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Issue 1 “We have those sales figures Steve, I just need to go through the paperwork and tally them up…”

How can you boost sales? There are many options, however two obvious ways are: review your current sales process, and develop your sales staff.

The issue

So I arrive at my new clients premises to do the exploratory meeting and see if I can help them boost their sales. First step? Review the process.

In response to a question like “So how are sales going at the minute?” I often get wordy answers which talk about results in a very general way. I enjoy hearing the owners’ perspective on it; it’s good to get a feel for their industry & business from their point of view.

However it’s when I start asking for specifics, “What volume of enquiries are you getting?” that I regularly get a response along the lines of: “We have that figure Steve; I just need to go through the paperwork and work it out…”

The response

It’s been said before, but I’ll say it again “if you can’t (or in this case don’t) measure it, you can’t manage it”

If you’re already tracking your enquiries – great! Be mindful here; are you only tracking this in terms of knowing where your valuable marketing budget should be spent? This is crucial of course, but it would be useful to know how effective you are with each of those leads wouldn’t it?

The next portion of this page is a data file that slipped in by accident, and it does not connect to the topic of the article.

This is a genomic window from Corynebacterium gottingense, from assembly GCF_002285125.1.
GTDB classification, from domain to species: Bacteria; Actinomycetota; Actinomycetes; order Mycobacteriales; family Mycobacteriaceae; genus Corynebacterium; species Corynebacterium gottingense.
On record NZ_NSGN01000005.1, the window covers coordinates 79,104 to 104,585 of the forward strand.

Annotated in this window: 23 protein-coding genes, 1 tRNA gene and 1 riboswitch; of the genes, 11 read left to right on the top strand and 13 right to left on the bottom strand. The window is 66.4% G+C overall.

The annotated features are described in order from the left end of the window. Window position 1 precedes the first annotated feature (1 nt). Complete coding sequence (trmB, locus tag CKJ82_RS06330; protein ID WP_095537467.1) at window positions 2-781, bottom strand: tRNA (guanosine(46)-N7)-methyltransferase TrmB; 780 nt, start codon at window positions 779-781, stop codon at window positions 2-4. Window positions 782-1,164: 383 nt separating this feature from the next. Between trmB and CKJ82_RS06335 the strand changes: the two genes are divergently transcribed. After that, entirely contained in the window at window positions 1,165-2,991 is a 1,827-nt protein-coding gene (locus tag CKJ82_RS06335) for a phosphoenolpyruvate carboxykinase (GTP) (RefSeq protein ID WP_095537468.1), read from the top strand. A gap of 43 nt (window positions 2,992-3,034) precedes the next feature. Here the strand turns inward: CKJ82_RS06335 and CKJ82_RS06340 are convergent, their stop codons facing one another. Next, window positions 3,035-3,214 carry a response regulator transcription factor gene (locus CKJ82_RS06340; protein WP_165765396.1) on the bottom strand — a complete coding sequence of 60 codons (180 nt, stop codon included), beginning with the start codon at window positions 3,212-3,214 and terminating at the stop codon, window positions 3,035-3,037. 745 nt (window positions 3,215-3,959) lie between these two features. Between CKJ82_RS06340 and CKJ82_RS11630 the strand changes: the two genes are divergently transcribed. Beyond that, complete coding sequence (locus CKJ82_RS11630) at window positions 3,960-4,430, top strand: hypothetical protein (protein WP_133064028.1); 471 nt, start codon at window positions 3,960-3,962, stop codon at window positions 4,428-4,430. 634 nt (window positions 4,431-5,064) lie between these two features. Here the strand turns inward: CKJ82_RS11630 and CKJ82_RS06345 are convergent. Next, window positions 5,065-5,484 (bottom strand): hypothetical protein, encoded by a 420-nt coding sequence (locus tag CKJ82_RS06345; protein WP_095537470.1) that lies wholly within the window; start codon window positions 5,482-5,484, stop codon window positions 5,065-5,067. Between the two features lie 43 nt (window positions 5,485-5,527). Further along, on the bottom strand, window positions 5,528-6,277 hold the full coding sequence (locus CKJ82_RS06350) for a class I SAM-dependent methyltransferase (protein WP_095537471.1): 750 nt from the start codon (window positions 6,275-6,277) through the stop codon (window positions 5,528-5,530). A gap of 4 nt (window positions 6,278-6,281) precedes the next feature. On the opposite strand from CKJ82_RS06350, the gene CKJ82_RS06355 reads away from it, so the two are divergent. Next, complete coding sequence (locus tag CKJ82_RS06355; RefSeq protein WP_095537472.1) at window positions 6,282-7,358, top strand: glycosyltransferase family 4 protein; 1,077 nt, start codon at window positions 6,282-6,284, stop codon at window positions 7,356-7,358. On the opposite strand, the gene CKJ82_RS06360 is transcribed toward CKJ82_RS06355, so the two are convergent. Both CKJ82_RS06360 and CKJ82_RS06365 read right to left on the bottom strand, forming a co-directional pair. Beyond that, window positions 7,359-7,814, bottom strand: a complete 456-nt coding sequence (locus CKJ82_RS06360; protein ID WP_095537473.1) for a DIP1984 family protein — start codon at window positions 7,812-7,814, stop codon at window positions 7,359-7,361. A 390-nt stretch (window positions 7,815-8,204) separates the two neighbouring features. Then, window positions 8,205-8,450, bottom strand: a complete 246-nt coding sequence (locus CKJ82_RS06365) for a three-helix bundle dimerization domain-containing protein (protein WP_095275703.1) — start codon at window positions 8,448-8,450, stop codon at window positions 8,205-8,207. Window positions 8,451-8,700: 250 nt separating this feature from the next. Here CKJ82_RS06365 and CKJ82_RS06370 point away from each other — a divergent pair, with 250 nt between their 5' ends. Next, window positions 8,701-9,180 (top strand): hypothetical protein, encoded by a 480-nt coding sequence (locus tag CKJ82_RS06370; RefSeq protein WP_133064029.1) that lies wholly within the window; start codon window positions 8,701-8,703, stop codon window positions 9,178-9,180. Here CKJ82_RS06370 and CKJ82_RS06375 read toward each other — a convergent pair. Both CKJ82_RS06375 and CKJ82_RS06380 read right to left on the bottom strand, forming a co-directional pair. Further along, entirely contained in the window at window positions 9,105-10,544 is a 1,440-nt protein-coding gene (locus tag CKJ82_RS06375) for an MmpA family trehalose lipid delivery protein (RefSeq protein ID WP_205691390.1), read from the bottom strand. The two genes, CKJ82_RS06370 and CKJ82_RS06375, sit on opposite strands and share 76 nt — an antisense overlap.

There are many ways to measure sales effectiveness, but here are some basic measurements that can help build a picture of your current business performance:

  1. Sales
    • a. Sales by number (volume of sales)
    • b. Sales in good old pounds sterling (value of sales)
    • c. Sales Conversion rate = ‘Total Sales’ divided by ‘Total Enquiries’
  2. Sales’ Cost
    • Cost of an Enquiry = ‘Total Marketing Spend’ divided by ‘Total Enquiries’
    • Cost of a Customer = ‘Total Marketing Spend’ divided by ‘Total New Customers’
    • Total Cost of a Customer = ‘Total Costs’ divided by ‘Total New Customers’
  3. Sales’ Value
    • ‘Average Worth’ of a customer = ‘Total Revenue’ divided by ‘Number of Customers’
    • …it’s also worth looking at the average lifetime of a customer.
    • ..and the most popular product choice.

N.B. The above calculations should have specific timeframes. To use the most obvious examples: Weekly, Monthly, Quarterly & Annual.

Interesting to note, often well established companies struggle to provide these figures, though the reasons be different from a start up business: perhaps they have too many measurements (can’t see the wood for the trees) or simply with the passage of time their ‘Key Performance Indicators’ are no longer ‘Key’ anymore!